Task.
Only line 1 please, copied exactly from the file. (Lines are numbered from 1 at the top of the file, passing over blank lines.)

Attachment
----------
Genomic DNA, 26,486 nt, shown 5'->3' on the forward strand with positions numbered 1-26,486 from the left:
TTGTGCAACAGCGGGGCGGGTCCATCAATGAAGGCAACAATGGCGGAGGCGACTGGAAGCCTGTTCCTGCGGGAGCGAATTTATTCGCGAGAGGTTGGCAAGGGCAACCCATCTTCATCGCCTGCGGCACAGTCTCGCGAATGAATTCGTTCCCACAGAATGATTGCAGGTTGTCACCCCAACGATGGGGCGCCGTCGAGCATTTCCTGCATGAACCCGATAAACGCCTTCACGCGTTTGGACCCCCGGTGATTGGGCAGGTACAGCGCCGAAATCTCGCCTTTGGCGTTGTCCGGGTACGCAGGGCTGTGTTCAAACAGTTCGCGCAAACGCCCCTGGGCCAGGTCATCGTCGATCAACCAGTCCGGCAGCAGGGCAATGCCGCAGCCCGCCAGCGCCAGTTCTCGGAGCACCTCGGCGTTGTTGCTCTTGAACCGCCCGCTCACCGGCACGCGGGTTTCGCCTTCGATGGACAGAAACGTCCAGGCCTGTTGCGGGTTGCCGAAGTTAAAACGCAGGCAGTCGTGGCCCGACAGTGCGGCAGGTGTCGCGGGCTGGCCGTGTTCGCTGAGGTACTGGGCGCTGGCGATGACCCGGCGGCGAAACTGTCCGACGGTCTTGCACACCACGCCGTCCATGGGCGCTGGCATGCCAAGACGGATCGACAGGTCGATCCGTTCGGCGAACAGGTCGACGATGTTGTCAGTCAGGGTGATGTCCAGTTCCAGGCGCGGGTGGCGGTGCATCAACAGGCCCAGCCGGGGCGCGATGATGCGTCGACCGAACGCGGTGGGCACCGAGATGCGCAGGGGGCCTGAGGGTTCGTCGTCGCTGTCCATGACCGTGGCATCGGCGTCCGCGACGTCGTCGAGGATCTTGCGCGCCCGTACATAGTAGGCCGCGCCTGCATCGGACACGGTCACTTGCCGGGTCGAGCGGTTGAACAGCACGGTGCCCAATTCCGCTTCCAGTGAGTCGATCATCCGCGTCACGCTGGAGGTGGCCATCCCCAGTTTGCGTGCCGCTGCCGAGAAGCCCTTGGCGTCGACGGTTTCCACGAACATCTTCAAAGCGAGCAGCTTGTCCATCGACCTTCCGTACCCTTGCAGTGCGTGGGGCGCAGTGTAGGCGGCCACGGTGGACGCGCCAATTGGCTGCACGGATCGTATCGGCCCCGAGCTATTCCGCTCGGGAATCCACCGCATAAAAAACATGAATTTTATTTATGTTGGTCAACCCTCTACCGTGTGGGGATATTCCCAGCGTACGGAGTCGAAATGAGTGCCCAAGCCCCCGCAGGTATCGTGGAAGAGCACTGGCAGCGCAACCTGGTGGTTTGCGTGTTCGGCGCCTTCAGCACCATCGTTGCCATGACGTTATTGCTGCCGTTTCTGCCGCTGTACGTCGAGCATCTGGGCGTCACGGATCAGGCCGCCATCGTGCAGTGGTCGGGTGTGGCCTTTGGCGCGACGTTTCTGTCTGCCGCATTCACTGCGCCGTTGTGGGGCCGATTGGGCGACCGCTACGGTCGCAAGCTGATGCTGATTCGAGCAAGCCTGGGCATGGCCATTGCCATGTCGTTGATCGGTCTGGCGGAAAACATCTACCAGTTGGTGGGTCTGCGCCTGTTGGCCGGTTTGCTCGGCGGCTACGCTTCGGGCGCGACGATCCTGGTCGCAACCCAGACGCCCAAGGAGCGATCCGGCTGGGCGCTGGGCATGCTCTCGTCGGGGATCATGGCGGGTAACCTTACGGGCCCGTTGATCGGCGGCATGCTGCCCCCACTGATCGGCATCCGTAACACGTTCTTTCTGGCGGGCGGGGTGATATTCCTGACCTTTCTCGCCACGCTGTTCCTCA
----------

Genomic DNA, 26,486 nt, shown 5'->3' on the forward strand with positions numbered 1-26,486 from the left: